> clustered index on a column or columns
> OTHER than the Primary Key?
Well, for example, because primary key is multicolumn and large, so you risk inefficient INSERTs, many page splits, and having large, inefficient clustering key in every nonclustering index on the table. Acquaint yourself with the concept of [surrogate keys].
@chojrak: After working with SQL Server for the past 18 years, including 5 years at Microsoft, I’m very familiar with the concepts (and worst practices) around primary keys, candidate keys and surrogate keys. I’ve spent a good portion of my career improving the performance of people who blindly create an [int] IDENTITY(1, 1) based prirmary key on every table
If your primary key is clustered, the risks you list are valid. If the primary key is nonclustered, none of the risks you list are valid.
Create your clustered index to satisfy your most common sorting requirements. Create your primary key to satisfy your most relevant uniqueness constraints. If they are the same column (or columns), use a clusterer primary key. If they are not, the most common sorting requirement with the least volitile data should be the clustered index.
thus you just answered your very question. Offtopic – if possible, I’d like to know more about problems with those “[int] IDENTITY(1, 1) based prirmary key on every table”. I have to confess that, although not blindly, I use them from time to time, and until now successfully 🙂
@Chojrak11: my question was rhetorical… a question designed to get the audience to think. Here are some more rhetorical questions:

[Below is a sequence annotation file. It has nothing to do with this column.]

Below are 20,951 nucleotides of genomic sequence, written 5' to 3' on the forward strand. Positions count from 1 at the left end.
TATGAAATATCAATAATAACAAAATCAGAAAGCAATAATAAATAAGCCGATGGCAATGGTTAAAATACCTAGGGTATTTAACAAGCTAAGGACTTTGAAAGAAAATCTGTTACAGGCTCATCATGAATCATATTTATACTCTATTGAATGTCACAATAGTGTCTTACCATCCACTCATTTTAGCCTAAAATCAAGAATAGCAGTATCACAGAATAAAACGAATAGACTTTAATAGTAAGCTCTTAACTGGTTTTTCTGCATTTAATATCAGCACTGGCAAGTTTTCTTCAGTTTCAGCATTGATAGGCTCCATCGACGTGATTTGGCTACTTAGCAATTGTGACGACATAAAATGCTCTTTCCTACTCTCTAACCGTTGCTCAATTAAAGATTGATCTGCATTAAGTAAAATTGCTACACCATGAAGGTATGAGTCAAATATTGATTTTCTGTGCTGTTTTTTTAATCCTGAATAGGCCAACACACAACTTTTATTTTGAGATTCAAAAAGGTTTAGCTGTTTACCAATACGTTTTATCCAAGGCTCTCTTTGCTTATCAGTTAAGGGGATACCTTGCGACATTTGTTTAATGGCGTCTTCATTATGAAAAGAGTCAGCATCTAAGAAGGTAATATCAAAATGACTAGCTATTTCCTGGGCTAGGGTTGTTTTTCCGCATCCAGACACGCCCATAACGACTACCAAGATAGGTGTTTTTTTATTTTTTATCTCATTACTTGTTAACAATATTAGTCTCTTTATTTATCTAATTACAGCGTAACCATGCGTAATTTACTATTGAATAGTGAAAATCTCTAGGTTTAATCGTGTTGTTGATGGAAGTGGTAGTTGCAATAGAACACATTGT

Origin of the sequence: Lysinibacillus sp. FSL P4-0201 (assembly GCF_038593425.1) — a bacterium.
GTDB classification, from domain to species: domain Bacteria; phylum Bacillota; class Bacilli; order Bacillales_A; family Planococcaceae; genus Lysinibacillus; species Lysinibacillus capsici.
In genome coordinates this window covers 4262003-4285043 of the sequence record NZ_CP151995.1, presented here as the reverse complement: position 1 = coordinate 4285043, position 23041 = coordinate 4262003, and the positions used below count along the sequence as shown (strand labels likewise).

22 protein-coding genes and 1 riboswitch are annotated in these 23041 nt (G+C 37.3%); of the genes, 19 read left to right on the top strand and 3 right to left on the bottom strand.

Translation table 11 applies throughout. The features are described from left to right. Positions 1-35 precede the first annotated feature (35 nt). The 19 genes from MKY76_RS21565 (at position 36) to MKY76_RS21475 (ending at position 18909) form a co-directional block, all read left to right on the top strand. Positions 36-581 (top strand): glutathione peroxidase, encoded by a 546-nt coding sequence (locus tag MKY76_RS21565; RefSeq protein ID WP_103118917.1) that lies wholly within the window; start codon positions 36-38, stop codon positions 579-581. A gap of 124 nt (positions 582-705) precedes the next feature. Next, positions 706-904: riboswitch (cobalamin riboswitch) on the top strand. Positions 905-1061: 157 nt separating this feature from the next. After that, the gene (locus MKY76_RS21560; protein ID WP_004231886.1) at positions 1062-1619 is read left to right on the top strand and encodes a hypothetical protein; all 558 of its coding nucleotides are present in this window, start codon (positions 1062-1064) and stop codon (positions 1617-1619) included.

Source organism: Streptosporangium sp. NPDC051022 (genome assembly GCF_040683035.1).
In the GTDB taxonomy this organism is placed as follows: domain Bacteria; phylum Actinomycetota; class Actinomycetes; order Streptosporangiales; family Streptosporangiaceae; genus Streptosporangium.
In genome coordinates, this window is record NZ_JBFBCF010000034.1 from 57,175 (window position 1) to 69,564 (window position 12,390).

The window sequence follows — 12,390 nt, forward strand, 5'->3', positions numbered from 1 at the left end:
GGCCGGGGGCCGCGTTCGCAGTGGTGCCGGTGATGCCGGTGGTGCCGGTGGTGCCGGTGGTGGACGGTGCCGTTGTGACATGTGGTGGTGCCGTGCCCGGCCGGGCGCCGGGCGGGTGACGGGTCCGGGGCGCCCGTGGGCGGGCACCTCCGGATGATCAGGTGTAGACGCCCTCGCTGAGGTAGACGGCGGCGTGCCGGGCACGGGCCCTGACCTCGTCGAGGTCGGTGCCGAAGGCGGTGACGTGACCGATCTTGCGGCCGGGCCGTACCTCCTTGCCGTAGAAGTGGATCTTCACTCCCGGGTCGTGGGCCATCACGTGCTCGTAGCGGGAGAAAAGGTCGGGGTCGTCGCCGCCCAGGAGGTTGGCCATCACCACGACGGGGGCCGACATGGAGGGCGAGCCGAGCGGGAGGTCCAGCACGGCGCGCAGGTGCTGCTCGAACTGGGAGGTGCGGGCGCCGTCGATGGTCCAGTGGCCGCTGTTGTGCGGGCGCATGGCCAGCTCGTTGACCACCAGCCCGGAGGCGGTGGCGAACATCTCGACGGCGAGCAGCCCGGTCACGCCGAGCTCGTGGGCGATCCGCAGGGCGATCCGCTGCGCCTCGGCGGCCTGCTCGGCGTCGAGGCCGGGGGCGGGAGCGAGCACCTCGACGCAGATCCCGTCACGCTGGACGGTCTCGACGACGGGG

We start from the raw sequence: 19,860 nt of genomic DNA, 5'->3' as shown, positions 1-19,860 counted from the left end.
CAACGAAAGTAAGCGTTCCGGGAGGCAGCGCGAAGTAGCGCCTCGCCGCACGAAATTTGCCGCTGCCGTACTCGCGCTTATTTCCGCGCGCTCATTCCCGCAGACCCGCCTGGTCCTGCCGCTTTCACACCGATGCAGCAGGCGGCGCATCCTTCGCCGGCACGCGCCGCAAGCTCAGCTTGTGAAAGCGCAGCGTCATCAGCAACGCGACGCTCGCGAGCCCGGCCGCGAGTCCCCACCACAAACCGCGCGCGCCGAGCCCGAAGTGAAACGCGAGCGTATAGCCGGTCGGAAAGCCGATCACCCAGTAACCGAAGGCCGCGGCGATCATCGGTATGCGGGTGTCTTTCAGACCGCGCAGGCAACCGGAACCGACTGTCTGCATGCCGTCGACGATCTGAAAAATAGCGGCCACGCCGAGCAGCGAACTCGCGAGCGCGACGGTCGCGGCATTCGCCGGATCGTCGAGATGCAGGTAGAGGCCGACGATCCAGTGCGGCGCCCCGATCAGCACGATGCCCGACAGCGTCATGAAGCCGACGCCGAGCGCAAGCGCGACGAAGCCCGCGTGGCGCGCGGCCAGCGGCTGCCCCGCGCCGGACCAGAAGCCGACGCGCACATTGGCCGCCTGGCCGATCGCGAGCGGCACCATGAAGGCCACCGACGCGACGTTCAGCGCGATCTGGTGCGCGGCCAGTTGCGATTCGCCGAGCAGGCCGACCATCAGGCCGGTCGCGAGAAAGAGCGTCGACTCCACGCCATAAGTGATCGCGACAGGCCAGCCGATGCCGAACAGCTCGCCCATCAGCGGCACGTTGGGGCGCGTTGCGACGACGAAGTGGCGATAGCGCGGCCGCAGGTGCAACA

Problems with primary keys based on [int] IDENTITY(1,1)
Lets’s say that you have a customer list, which is most often sorted by name.
A) What does a sorting operation on [CustomerName] look like when the primary key is clustered and based on [CustomerId]?
B) What does a sorting operation on [CustomerName] look like when the primary key is nonclustered and based on [CustomerID] and there is a clustered index on [CustomerName]?
Both A and B will work. Which will work faster?
Which will work faster when retrieving records based on a customer name (a lookup)?
Now let’s say that you have a link table that links Vendors to the Products they sell. Products can be provided by multiple Vendors and Vendors sell multiple Products.
CREATE TABLE [Products]
[ProductId] [int] IDENTITY (1, 1),
CREATE TABLE [Vendors]
[VendorId] [int] IDENTITY (1,1),
CREATE TABLE [lnk_Vendors_Products]
[recordId] [int] IDENTITY(1,1),
[StartDate] [date], — date vendor starting offering product
[EndDate] [date] — date vendor stopped offering product
Is it going to be best to create a clustered primary key on [lnk_Vendors_Products].[recordId] with a uniqueness constraint on ([fkVendorId], [fkProductId]) or just have a clustered primary key directly on ([fkVendorId], [fkProductId])?